book collection

What the heck is an artist book anyway? by Alisa Banks

I’ve been making artist books for years and know of many others who make them. However, our community compared to that of say, writers, sculptors, and painters in the general population is quite small.

Often, I am asked to define what an artist book is. Most know what a painting is, what a sculpture is, what a novel is…at least in general terms. An artist book can be all of those things and more! In many cases, one can touch an artist book even if it’s with gloves. This is very different from experiencing other types of art and the artist can manipulate these qualities to enhance the viewer’s experience.

Many have attempted to distill the definition of an artist book. Suffice it to say an artist book can consist of any of the following:

  • A writing encased in a fine binding

  • A bound collection of images or writing

  • A sculpture made from a book or books

  • An old book that has been altered - ex. painted, folded, cut - to enhance the original meaning

  • A box with papers featuring unique writing.

  • A book form constructed with unconventional materials such as plastic, plants, soil etc.

This is certainly not an all-inclusive list. Most artist books have a sculptural component and text, but not all. Most are portable and meant to be touched, but not all. The image above is of Continuum, which I also consider an artist book that is in the form of a quilt. The lines between the book and other forms of art are indeed blurred. Books can be made of textiles, tiles, or plants. There are even edible books!

Exploding the Codex by Alisa Banks

Book art exhibition and lecture at LSU this fall.

Book art exhibition and lecture at LSU this fall.

Poule Aye will be featured in Exploding the Codex at LSU Libraries Special Collections in Baton Rouge August 19 – December 13, 2019 at Hill Memorial Library. Celebrated artist Julie Chen of Flying Fish Press will present a talk at 5pm, Thursday, October 24 at the LSU School of the Arts. The exhibition and lecture are free and open to the public.

Poule Aye consists of one page, part of which is folded to form a “shotgun” style sharecropper’s home and part of which contains a “field” of text. A backyard chicken coop and be viewed through the front door when the book is open. The façade is an image of one of the homes that my dad lived in as a boy. Poule Aye examines ones relationship with place and identity. I am happy that this edition of Poule Aye is so near Ventress, LA, the place that inspired the story.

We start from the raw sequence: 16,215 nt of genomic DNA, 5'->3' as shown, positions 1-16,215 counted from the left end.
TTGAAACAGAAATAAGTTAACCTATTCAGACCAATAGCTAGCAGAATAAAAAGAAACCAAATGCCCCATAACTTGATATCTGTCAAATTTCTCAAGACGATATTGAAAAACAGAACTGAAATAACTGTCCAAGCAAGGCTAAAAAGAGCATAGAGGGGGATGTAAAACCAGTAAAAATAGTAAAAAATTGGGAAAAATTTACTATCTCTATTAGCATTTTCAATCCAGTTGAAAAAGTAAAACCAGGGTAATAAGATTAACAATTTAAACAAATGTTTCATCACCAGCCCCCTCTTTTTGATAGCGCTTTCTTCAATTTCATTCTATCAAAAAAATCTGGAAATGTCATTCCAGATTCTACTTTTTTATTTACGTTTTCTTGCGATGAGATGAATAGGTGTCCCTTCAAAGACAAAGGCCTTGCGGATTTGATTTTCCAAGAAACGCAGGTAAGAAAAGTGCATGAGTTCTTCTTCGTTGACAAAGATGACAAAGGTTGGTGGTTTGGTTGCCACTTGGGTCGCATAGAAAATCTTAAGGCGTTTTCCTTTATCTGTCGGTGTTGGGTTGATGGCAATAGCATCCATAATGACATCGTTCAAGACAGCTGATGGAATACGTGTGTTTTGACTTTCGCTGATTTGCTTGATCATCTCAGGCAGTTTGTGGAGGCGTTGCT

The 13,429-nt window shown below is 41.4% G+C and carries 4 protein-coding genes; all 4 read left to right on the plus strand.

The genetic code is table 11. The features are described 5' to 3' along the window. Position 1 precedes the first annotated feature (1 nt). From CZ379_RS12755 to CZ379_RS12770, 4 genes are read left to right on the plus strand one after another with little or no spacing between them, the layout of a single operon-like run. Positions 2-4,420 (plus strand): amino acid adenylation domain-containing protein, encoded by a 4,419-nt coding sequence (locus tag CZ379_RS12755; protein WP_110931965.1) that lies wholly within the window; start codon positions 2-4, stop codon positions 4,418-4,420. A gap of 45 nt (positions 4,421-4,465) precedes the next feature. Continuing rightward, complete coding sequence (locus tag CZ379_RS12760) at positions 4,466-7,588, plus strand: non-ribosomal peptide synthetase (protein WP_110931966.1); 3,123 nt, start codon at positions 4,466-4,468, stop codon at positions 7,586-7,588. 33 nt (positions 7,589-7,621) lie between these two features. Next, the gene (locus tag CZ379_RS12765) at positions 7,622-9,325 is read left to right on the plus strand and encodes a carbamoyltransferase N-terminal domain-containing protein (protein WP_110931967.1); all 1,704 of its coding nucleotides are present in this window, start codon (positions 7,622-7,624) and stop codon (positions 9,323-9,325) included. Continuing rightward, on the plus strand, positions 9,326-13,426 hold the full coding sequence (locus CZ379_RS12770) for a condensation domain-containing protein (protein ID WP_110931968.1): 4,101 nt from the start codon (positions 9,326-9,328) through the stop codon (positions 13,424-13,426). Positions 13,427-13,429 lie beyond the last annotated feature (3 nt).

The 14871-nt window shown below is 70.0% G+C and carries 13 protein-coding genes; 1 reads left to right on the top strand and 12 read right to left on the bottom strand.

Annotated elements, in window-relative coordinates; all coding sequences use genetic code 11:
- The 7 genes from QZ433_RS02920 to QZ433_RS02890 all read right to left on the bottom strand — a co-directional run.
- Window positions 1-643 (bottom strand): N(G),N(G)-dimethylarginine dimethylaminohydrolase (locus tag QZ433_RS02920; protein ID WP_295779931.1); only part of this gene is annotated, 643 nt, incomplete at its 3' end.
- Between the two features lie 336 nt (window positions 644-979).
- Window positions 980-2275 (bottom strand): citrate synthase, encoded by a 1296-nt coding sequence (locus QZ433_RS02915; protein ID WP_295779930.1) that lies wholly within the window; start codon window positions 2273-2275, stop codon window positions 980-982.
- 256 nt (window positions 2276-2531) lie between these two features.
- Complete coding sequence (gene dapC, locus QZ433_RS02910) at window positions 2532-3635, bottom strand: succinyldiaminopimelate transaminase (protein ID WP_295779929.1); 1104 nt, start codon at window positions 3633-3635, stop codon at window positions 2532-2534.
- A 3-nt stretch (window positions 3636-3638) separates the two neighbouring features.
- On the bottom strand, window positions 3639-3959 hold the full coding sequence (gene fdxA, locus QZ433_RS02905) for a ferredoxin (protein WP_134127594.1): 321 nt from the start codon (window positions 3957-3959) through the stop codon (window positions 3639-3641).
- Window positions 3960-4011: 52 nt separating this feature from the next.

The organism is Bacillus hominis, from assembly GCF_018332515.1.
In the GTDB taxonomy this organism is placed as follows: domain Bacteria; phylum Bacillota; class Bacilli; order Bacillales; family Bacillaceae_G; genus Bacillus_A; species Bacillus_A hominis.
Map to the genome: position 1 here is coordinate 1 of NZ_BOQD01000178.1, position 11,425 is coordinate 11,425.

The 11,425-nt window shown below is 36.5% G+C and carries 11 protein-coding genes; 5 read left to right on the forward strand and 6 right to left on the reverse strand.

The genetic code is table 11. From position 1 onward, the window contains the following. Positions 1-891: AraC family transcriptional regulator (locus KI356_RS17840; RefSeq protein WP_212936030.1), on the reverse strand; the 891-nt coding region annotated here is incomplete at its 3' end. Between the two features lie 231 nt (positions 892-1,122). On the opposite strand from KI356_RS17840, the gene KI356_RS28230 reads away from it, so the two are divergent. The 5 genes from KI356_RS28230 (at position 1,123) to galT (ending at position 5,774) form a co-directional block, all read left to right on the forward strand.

Where and How to View Artist Books by Alisa Banks

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Artist Books

Where to view them

Welcome to my blog! This post discusses artist book collections, including how to visit a collection and what to expect. In the next few posts, I’ll introduce collections that house my work along with other '“bookish” topics.

There are many avenues to viewing artist books including exhibits and private and public collections. Many rare book collections include artist books and some libraries have have digitized their collections for on-line viewing. On-line viewing is very helpful as a supplement, but to get a real feel for the work, one should consider visiting a collection in person. Visiting an artist book collection may be one of the few times one is able to touch the art! Most collections are accessible to the general public for free. Always contact the library in advance for an appointment, though.

Artist book collections vary in size and scope. Some libraries house multiple collections, each with a specific focus. Other collections are more diverse. More information about a library’s collection is usually available on-line.

Because they house rare and often expensive work, there are a few basic ground rules when visiting a rare book room, though these can vary with each facility. One can expect to part with personal belongings such as handbags, backpacks, and umbrellas before entering the viewing area. Usually, a locker of some sort is provided. If you’d like to take notes, you may be provided with a pencil or you may bring your own, but ink pens are generally forbidden as ink marks can cause permanent damage. Many libraries will provide disposable cotton gloves for handling the work.

If you are considering starting a collection of your own, visiting a rare book room can be a good introduction to a variety of types of artist books. Or, perhaps your collection starts with a book you “can’t live without!”